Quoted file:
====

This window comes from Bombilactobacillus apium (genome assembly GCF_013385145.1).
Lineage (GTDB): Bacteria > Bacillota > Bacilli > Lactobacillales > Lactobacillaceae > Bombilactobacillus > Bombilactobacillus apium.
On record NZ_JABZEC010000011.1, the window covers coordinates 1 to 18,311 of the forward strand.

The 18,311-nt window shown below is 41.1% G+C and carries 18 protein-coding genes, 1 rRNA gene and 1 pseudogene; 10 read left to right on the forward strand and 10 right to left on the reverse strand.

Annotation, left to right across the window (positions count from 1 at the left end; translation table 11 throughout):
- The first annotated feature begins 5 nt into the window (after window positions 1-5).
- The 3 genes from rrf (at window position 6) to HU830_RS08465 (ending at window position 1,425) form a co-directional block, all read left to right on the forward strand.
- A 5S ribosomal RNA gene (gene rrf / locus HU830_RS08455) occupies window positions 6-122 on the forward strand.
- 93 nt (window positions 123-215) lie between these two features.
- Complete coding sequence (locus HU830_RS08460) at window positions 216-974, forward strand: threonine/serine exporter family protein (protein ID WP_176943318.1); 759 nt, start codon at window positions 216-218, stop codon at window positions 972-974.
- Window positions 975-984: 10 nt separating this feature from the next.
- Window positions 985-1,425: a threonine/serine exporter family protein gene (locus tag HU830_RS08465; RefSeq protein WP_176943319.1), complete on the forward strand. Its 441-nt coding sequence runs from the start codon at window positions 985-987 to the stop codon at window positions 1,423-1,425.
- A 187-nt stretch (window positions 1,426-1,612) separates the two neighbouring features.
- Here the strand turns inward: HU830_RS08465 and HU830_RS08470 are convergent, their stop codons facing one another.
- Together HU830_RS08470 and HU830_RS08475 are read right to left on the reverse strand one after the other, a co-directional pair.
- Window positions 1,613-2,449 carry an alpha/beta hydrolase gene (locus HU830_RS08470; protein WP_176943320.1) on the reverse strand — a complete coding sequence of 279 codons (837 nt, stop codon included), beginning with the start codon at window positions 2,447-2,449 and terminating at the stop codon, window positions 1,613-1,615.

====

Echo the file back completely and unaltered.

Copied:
This window comes from Bombilactobacillus apium (genome assembly GCF_013385145.1).
Lineage (GTDB): Bacteria > Bacillota > Bacilli > Lactobacillales > Lactobacillaceae > Bombilactobacillus > Bombilactobacillus apium.
On record NZ_JABZEC010000011.1, the window covers coordinates 1 to 18,311 of the forward strand.

The 18,311-nt window shown below is 41.1% G+C and carries 18 protein-coding genes, 1 rRNA gene and 1 pseudogene; 10 read left to right on the forward strand and 10 right to left on the reverse strand.

Annotation, left to right across the window (positions count from 1 at the left end; translation table 11 throughout):
- The first annotated feature begins 5 nt into the window (after window positions 1-5).
- The 3 genes from rrf (at window position 6) to HU830_RS08465 (ending at window position 1,425) form a co-directional block, all read left to right on the forward strand.
- A 5S ribosomal RNA gene (gene rrf / locus HU830_RS08455) occupies window positions 6-122 on the forward strand.
- 93 nt (window positions 123-215) lie between these two features.
- Complete coding sequence (locus HU830_RS08460) at window positions 216-974, forward strand: threonine/serine exporter family protein (protein ID WP_176943318.1); 759 nt, start codon at window positions 216-218, stop codon at window positions 972-974.
- Window positions 975-984: 10 nt separating this feature from the next.
- Window positions 985-1,425: a threonine/serine exporter family protein gene (locus tag HU830_RS08465; RefSeq protein WP_176943319.1), complete on the forward strand. Its 441-nt coding sequence runs from the start codon at window positions 985-987 to the stop codon at window positions 1,423-1,425.
- A 187-nt stretch (window positions 1,426-1,612) separates the two neighbouring features.
- Here the strand turns inward: HU830_RS08465 and HU830_RS08470 are convergent, their stop codons facing one another.
- Together HU830_RS08470 and HU830_RS08475 are read right to left on the reverse strand one after the other, a co-directional pair.
- Window positions 1,613-2,449 carry an alpha/beta hydrolase gene (locus HU830_RS08470; protein WP_176943320.1) on the reverse strand — a complete coding sequence of 279 codons (837 nt, stop codon included), beginning with the start codon at window positions 2,447-2,449 and terminating at the stop codon, window positions 1,613-1,615.